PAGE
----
01/02/2021, by , in Home Page Articles

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Apart from arts and dance, Bollywood and cuisine, India’s soft power resides in it being a society that respected its minorities, stood with the Gandhian values of non-violence, and called itself world’s biggest — inclusive and pluralistic — democracy

Long before the term ‘soft power’ was coined and explained, it was being used as a diplomacy tool by states to influence other states — to achieve their national objectives.

To its credit, soft power as a foreign policy tool relies on how a state imagines itself internally. In particular, it relies on the cultural and political values espoused and practiced within states that are then used to humanise a state’s image. Often these are used to reduce tensions. In a way, it is more about people and the concrete choices they make than the opaque choices of an abstract state.

As one of the biggest farmers’ protests turned violent in the capital city of Delhi a few days ago, this could both be an ironic and opportune moment to discuss India’s soft power.

As Pakistanis, we may have found consolation in the image of a poverty-stricken India in the early decades after Partition. But we acknowledge the shared history and rich culture more as a way of life for us, the state-peddled narrative of India as ‘anti-Islam’ and ‘enemy state’ notwithstanding. Indian film and music are a part of Pakistanis’ collective consciousness (see how a whole cinema industry has come crumbling down with Indian films being disallowed following political tensions). Our yoga instructors have conveniently replaced ‘Om’ with ‘Allah Hoo’ chants but to yoga we must turn.

Today, in post-liberalisation India, Pakistanis would like to believe that the Modi regime is eroding the country’s soft power like never before. They do that with a tinge of sadness, because without that they will have nothing left to look up to.

But India’s soft power has wider implications beyond this immediate narrow enemy-neighbour lens.

Politician Shashi Tharoor thinks the old calculations of hard power, manifested in military might and economic indicators, are no longer sufficient. He is stating the obvious when he mentions the strength of India’s civilisational values. Apart from its arts and dance, Bollywood and cuisine, theatre and sport, this soft power resides in how India was understood as a society that respected its minorities, had religious freedoms, and stood with the Gandhian values of non-violence.

That it chose to call itself world’s biggest — inclusive and pluralistic — democracy where elections were held regularly, leading to peaceful transfer of power, added to its charm. India’s principled political stands in its earlier years in terms of foreign policy — becoming instrumental in the Non-Aligned Movement and boycott of South Africa’s apartheid regime — earned it such a reputation that the world not just did not question India’s interference in East Pakistan, it actively stood by it.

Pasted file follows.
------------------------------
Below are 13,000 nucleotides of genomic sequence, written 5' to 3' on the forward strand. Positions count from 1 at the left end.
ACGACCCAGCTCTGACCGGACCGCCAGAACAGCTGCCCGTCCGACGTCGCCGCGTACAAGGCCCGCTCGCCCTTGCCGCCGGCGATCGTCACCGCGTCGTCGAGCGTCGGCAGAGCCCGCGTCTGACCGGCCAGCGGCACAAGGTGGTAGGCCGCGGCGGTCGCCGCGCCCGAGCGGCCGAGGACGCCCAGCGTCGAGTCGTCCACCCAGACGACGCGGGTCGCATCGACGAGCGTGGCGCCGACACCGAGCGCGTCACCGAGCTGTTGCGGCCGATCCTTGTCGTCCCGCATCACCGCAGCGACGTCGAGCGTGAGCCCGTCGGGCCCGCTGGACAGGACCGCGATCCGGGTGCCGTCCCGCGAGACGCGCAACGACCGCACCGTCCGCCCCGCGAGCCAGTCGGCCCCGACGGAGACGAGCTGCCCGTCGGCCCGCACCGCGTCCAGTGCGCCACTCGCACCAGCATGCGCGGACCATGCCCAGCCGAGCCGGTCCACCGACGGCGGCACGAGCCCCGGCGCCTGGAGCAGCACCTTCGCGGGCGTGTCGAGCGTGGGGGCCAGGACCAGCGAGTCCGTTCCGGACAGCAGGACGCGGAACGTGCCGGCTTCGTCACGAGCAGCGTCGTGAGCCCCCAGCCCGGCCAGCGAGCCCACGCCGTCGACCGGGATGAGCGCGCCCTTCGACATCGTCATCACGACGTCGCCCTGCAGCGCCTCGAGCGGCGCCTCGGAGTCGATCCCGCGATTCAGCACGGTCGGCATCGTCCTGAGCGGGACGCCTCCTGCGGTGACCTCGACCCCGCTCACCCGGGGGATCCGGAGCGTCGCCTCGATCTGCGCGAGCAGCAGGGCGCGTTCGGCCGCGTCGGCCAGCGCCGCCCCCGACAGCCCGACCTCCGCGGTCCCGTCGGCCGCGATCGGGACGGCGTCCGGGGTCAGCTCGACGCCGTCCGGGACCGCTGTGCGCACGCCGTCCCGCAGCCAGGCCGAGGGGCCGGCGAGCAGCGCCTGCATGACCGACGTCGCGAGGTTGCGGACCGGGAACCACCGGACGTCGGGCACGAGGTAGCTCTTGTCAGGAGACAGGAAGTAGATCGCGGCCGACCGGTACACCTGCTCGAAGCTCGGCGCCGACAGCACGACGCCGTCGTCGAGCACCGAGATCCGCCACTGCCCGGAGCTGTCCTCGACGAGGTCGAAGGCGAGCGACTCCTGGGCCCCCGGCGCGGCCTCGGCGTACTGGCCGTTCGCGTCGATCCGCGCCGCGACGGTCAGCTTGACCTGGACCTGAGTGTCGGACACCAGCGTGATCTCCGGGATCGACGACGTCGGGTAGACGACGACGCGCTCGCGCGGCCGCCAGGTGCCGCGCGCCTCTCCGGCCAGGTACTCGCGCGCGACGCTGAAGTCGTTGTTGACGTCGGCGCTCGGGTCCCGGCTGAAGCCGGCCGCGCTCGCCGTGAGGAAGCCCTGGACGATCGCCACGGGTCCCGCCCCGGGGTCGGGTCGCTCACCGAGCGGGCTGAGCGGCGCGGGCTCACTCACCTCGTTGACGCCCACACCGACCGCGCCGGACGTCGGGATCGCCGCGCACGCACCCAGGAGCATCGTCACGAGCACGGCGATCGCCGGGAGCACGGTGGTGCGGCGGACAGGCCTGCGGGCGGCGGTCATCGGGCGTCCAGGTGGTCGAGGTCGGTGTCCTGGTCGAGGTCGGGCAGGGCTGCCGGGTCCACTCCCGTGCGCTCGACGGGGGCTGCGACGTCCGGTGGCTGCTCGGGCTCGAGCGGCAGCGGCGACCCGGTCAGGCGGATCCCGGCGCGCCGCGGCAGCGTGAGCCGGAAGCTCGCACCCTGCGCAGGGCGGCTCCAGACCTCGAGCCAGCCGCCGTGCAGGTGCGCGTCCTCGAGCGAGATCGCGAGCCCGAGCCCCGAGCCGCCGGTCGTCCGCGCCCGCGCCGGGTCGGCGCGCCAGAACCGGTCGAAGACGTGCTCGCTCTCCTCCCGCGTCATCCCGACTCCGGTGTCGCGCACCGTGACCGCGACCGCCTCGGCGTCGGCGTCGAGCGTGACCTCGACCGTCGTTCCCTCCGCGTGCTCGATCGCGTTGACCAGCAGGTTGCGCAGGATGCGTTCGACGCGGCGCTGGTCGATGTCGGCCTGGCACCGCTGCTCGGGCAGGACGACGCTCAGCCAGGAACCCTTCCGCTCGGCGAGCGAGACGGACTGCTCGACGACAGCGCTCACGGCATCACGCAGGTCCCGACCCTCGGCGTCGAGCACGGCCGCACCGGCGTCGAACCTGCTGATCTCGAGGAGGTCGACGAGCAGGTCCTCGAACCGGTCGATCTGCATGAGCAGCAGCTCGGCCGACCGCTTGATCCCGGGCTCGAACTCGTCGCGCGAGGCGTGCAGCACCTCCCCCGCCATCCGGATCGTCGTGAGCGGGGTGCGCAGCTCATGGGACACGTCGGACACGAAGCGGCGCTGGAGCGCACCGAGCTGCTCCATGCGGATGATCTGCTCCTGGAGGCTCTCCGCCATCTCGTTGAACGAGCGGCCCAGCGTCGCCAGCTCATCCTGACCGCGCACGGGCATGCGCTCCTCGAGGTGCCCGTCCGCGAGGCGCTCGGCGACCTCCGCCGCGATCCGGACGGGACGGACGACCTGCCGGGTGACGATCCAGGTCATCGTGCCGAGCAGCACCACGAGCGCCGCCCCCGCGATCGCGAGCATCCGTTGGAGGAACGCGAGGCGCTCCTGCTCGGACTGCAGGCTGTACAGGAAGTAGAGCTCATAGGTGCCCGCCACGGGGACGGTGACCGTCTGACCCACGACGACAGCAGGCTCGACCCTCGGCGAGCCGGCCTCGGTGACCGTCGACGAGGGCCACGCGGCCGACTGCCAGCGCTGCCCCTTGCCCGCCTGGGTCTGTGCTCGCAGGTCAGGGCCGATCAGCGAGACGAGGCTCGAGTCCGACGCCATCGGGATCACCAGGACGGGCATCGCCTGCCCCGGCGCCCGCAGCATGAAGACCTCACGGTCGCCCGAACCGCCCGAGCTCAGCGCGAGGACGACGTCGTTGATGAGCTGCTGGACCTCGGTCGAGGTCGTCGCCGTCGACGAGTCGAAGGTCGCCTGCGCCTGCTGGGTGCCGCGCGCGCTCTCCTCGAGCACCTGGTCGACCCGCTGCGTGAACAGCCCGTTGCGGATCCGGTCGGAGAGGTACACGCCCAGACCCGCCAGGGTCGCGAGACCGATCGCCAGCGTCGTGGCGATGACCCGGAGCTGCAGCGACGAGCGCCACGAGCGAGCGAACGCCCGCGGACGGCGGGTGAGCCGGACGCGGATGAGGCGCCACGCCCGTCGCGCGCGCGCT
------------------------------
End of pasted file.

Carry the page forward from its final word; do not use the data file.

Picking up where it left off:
In a world polarised between developed and developing states, India cannot really reap the benefits. Countries’ soft power standing is calculated on their per capita income etc. and India lags far behind the developed world. Even image wise, it suffers. The rich culture and political freedoms are weighed against India’s corruption, treatment of women, poverty, not good climate for business, child labour and pollution etc.

The Indian mind and talent refuse to accept these bureaucratic limitations and continue to spread the cultural values as far as they go.

The BJP government under Modi was mindful of India’s soft power in its first tenure that began in 2014. It created as many opportunities as it could, beginning with getting the United Nations to declare an international day of yoga, and engaging with the Indian diaspora. Within the country, it acted in fascistic ways but the international community looked the other way.

The second tenure started on an even more sour note. The treatment of minorities, especially Muslims and Christians, changing of Kashmir valley’s autonomous status in the constitution, rising intolerance, a brutal response to protests against Citizenship Amendment Act, lynch mobs, desecration of worship places, the farmers’ protest and the impunity of the government are all making headline news.

Today, India’s soft power – that thrived on its pluralism – is at war against a Hindu theocracy. Only one side can win this war.

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About Farah Zia